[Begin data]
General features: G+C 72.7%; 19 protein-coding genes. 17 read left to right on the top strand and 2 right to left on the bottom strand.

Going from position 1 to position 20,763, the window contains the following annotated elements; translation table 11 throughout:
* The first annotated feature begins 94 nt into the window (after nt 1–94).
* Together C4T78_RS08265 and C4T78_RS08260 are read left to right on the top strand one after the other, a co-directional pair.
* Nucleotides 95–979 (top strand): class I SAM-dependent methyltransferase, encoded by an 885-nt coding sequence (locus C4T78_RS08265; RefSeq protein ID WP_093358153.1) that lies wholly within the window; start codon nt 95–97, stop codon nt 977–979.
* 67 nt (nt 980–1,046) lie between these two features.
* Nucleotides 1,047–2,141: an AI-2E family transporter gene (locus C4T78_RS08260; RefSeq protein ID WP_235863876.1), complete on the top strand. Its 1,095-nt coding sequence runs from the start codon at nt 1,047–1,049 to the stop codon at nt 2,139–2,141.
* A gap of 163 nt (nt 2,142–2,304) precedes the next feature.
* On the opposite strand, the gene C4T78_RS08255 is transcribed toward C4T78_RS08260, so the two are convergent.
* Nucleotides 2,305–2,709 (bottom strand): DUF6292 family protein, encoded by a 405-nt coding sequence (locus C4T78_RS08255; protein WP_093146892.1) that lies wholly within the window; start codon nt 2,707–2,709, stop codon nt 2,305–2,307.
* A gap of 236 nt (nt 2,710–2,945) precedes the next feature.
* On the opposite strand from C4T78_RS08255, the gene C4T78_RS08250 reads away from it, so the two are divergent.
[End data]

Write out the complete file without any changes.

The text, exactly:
General features: G+C 72.7%; 19 protein-coding genes. 17 read left to right on the top strand and 2 right to left on the bottom strand.

Going from position 1 to position 20,763, the window contains the following annotated elements; translation table 11 throughout:
* The first annotated feature begins 94 nt into the window (after nt 1–94).
* Together C4T78_RS08265 and C4T78_RS08260 are read left to right on the top strand one after the other, a co-directional pair.
* Nucleotides 95–979 (top strand): class I SAM-dependent methyltransferase, encoded by an 885-nt coding sequence (locus C4T78_RS08265; RefSeq protein ID WP_093358153.1) that lies wholly within the window; start codon nt 95–97, stop codon nt 977–979.
* 67 nt (nt 980–1,046) lie between these two features.
* Nucleotides 1,047–2,141: an AI-2E family transporter gene (locus C4T78_RS08260; RefSeq protein ID WP_235863876.1), complete on the top strand. Its 1,095-nt coding sequence runs from the start codon at nt 1,047–1,049 to the stop codon at nt 2,139–2,141.
* A gap of 163 nt (nt 2,142–2,304) precedes the next feature.
* On the opposite strand, the gene C4T78_RS08255 is transcribed toward C4T78_RS08260, so the two are convergent.
* Nucleotides 2,305–2,709 (bottom strand): DUF6292 family protein, encoded by a 405-nt coding sequence (locus C4T78_RS08255; protein WP_093146892.1) that lies wholly within the window; start codon nt 2,707–2,709, stop codon nt 2,305–2,307.
* A gap of 236 nt (nt 2,710–2,945) precedes the next feature.
* On the opposite strand from C4T78_RS08255, the gene C4T78_RS08250 reads away from it, so the two are divergent.